“The public has a genuine interest in understanding how mosquitoes find their hosts,” Helena wrote. “A Google search at the time of this writing, for example, produced almost 15 million results for the questions ‘why do mosquitoes find me?' Likewise, the question ‘why do mosquitoes prefer one person and not another?' generated more than 13 million results.”
An article in the July 13, 2013 edition of the Smithsonian magazine related that an estimated 20 percent of people “are especially delicious for mosquitoes and get bit more often on a consistent basis.”
Various factors contribute to differential attraction, including pregnancy, malaria infection, alcohol/beer consumption, skin microbiota, genetic makeup, and even blood type.
Fellow researcher Kaiming Tan said he was "delighted to see Helena able to facilitate her learning in a laboratory setting with a team of university students at UC Davis, a world-class research institution." He praised her interests in asking scientific questions, leading to solutions, as "useful skills in her future education endeavors."
"Dr. Leal's continuing support and mentoring on this student-run research project motivate us to pursue our goals," Tan added. "It is my pleasure to be on this team and pass down my knowledge to the next generation of college students."
Almost a century ago scientists identified carbon dioxide CO2 as a primary mosquito attractant, and it's commonly used to trap bloodseeking female mosquitoes. “However, no evidence is available that suggests that CO2 mediates differential attraction, i.e., carbon dioxide emission levels do not explain the common observation that mosquitoes systematically prefer one person to another,” the research team wrote. They agreed that skin emanations “play a key role in the mosquito finding a host” and that “these emanations are complex in nature and contain hundreds of compounds, but as far as mosquitoes are concerned, a handful of compounds activate the mosquito's olfactory system.”
“Anecdotes related to preferential mosquito bites are very common, but to date there is no complete explanation as to why one out of two people systematically receives more mosquito bites than the other when both are equally accessible,” the researchers wrote in their abstract. They tested the hypothesis that two constituents of skin emanations, 6-methyl-5-heptan-2-one (6MHO) and geranylacetone (GA), are natural repellents and may account for differential attraction in different ratios. “We studied skin emanations from two human subjects, confirmed in behavioral assays that female southern house mosquitoes are significantly more attracted to subject A (attractant) than to subject N (nonattractant), and tested their 6MHO/ GA ratios 2/23 in a dual-choice olfactometer.”
“Although repelling at high doses, 6MHO/GA mixtures were not active at the levels emitted by human skin,” they wrote. “We found, however, differential attraction elicited by the aldehydes in the ratios produced by subjects A and N. When tested in a dose commensurate with the level released from human skin and in the ratio produced by subject A, the aldehyde mixture significantly attracted mosquitoes. By contrast, an aldehyde mixture at the same ratio released by subject N did not attract mosquitoes. We, therefore, hypothesized that aldehydes may play a role in the commonly observed differential attraction.”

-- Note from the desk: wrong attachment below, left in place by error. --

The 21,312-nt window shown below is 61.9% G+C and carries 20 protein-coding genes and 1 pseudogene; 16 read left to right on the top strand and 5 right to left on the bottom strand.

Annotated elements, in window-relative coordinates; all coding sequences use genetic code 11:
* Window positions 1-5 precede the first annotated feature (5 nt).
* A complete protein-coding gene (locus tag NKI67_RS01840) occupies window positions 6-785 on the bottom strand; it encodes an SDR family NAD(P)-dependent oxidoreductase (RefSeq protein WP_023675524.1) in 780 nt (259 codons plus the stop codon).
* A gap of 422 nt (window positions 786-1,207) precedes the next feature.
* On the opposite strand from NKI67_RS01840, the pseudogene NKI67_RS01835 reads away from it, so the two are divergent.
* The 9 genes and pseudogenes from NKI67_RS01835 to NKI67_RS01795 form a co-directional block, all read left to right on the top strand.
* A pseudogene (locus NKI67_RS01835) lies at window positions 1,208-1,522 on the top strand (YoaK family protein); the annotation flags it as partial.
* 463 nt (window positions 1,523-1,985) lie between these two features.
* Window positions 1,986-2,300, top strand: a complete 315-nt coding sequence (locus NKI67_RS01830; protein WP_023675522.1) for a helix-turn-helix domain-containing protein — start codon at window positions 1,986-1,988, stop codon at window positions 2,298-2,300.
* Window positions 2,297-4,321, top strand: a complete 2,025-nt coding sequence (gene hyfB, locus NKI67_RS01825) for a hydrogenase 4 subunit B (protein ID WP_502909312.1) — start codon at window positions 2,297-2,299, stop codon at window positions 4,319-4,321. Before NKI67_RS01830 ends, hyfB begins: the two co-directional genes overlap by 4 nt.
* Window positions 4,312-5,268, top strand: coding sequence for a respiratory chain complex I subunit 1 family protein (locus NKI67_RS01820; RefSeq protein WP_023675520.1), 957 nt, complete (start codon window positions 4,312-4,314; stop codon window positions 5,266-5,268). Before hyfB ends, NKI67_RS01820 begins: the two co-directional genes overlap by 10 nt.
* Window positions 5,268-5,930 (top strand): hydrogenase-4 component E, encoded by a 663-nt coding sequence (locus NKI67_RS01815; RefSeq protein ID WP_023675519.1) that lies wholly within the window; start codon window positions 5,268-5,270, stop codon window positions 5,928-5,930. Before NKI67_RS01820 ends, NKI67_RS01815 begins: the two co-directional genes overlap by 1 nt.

Helena worked on the project during the summer and into the fall. The Davis High School scholar recently received a scholarship from the Mexican-American Yolo County Concilio at its recognition dinner and scholarship fundraiser. She told the crowd that she plans to major in cognitive science with a focus on artificial intelligence.
Her other interests? "I play lacrosse and tennis on my school teams, but I also love to dance. I currently spend a lot of time working on the school yearbook as an editor. I am a big fan of live music and I am learning how to play the guitar."
Her brother, Gabriel, now 20, also did research in the Leal lab and saw his work on the odorant-binding protein of the yellow mosquito published. In addition, Gabriel worked on almond research (unpublished). Now a student at Dartmouth, Gabriel is majoring in economics and minoring in engineering and philosophy. Older brother Augusto, 26, holds a degree in political sciences from Princeton University with a minor in economics.
The Leal lab is “particularly interested in elucidating the roles of odorant-binding proteins, odorant receptors, and odorant-degrading enzymes,” said Leal, adding that “Insects are extremely successful animals whose lives intertwine with ours. They may be vegetarian and harmful to our food supply as well as vectors of pathogens that inflict tremendous suffering and human loses. Thus, a better understanding of the molecular basis of insect olfaction may facilitate the design of eco-friendly chemicals to controls insects of medical and agricultural importance.”
The Leal lab is credited with discovering the exact mode of action of DEET, “the gold standard” of insect repellents for the past six decades. “DEET doesn't mask the smell of the host or jam the insect's senses,” Leal said. “Mosquitoes don't like it because it smells bad to them. That's why they avoid it.” The also discovered the DEET receptor, which is also sensitive to plant defense compounds.